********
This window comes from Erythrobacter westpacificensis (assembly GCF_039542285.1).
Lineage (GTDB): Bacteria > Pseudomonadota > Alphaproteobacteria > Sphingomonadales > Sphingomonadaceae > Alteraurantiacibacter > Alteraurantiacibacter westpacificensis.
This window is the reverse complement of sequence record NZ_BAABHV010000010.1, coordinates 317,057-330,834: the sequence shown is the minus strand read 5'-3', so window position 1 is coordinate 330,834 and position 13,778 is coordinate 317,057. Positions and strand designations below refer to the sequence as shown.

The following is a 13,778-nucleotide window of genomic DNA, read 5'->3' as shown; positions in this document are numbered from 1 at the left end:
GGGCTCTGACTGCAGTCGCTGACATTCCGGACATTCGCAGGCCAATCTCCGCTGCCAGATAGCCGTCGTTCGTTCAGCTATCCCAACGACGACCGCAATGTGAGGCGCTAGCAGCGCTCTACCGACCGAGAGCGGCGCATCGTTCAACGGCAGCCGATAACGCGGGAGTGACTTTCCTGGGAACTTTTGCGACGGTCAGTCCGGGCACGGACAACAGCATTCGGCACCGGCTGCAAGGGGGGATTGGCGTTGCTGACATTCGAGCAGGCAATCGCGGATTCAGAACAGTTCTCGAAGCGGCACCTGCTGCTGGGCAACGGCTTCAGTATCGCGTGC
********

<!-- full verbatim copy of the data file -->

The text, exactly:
This window comes from Erythrobacter westpacificensis (assembly GCF_039542285.1).
Lineage (GTDB): Bacteria > Pseudomonadota > Alphaproteobacteria > Sphingomonadales > Sphingomonadaceae > Alteraurantiacibacter > Alteraurantiacibacter westpacificensis.
This window is the reverse complement of sequence record NZ_BAABHV010000010.1, coordinates 317,057-330,834: the sequence shown is the minus strand read 5'-3', so window position 1 is coordinate 330,834 and position 13,778 is coordinate 317,057. Positions and strand designations below refer to the sequence as shown.

The following is a 13,778-nucleotide window of genomic DNA, read 5'->3' as shown; positions in this document are numbered from 1 at the left end:
GGGCTCTGACTGCAGTCGCTGACATTCCGGACATTCGCAGGCCAATCTCCGCTGCCAGATAGCCGTCGTTCGTTCAGCTATCCCAACGACGACCGCAATGTGAGGCGCTAGCAGCGCTCTACCGACCGAGAGCGGCGCATCGTTCAACGGCAGCCGATAACGCGGGAGTGACTTTCCTGGGAACTTTTGCGACGGTCAGTCCGGGCACGGACAACAGCATTCGGCACCGGCTGCAAGGGGGGATTGGCGTTGCTGACATTCGAGCAGGCAATCGCGGATTCAGAACAGTTCTCGAAGCGGCACCTGCTGCTGGGCAACGGCTTCAGTATCGCGTGC